That teachers should be evaluated is an assertion with which no reasonable person involved with education—from a policy-maker to a parent—is likely to disagree. But how teachers might best be evaluated remains a contested science.
If a reader takes the time to click on the link, they will find that linking teacher evaluations to “growth” as measured by successive standardized tests is NOT “contested” any more than climate change is “contested” for the American Statistical Association has issued a statement indicating that the formulas used by states to evaluate teachers “can’t actually do this with sufficient reliability and validity” and, therefore, should not be used for any personnel decisions. There is no mention of this anywhere in the article, which is an injustice to those of us who are opposed to the emphasis on standardized testing in public schools.
Further along in the article, Mead writes: “Cuomo’s faith in the results of state tests as the best measure of the abilities of both students and teachers is not universally shared.” At this juncture she emphasizes the political debates on testing at the expense of the educational and statistical ones. While she provides a thorough recounting the thoughtful testimony offered in Albany by Mayor de Blasio and Chancellor Farina, she fails to mention the opposition of Superintendents groups, Principals associations, and school boards across the state, all of whom have expressed reservations about Cuomo’s plans based on the lack of educational value of the tests.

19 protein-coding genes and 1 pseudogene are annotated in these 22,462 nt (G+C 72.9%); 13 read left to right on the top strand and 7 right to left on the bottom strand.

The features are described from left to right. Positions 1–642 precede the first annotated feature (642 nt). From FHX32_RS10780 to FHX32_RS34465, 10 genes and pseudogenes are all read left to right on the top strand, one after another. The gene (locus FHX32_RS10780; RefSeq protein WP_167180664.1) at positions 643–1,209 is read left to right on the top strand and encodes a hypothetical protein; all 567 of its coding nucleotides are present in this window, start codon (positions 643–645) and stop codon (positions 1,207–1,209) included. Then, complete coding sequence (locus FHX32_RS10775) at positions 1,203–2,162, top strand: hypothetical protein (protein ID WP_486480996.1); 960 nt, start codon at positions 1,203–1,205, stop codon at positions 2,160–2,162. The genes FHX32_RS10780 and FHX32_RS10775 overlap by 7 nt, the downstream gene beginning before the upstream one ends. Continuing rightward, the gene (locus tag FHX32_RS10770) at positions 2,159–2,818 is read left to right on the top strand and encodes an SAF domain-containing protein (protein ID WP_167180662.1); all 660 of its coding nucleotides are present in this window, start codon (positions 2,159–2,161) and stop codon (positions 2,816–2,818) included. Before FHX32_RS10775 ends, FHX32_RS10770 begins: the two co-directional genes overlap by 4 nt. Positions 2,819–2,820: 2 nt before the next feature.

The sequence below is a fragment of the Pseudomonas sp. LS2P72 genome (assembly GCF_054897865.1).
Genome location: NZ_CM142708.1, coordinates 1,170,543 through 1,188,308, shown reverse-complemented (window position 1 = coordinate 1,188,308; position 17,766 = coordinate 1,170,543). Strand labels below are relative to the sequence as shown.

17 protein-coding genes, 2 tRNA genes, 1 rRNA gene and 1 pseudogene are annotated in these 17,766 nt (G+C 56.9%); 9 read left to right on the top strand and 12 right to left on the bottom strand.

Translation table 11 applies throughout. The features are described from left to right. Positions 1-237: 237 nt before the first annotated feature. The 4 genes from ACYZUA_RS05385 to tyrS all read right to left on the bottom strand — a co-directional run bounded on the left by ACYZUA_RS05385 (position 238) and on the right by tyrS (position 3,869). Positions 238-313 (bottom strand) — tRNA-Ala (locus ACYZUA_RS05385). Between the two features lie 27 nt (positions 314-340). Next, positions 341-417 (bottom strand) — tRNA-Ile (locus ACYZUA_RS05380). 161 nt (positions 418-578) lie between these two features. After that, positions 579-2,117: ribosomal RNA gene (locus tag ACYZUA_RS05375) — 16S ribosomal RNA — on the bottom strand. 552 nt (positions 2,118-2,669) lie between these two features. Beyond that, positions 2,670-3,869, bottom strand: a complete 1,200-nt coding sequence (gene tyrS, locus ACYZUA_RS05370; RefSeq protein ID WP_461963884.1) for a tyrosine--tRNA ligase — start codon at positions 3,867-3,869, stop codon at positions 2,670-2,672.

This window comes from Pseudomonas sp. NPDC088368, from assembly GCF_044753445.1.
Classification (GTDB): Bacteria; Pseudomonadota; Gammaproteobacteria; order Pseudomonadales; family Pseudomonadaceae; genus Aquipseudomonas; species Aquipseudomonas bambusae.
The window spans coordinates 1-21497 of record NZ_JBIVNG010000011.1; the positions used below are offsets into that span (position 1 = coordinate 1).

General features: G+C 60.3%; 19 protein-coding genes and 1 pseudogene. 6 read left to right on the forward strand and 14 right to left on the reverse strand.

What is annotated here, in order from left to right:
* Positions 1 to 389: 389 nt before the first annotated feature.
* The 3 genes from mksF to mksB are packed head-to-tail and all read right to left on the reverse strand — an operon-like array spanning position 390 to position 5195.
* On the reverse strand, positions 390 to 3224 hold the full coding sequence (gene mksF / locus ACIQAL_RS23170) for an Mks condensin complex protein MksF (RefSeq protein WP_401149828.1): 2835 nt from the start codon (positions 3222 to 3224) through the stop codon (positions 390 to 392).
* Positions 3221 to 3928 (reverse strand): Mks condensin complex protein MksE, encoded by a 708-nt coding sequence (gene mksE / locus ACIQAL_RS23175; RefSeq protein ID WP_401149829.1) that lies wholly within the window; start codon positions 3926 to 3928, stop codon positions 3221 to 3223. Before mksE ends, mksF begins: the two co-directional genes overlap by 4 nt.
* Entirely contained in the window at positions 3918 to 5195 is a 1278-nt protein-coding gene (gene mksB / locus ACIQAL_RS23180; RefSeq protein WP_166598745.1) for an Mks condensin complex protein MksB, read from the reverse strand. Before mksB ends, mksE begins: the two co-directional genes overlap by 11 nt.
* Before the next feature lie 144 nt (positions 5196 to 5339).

Ms. Mead is also remiss in allowing Arne Duncan to have it both ways on the testing issue, writing:
Even Arne Duncan, the Secretary of Education, whose department ties school funding to test results, has warned that “too much testing can rob school buildings of joy, and cause unnecessary stress,” noting that testing should only be one measure of progress. “In too many places, testing itself has become a distraction from the work it is meant to support,” Duncan wrote last fall.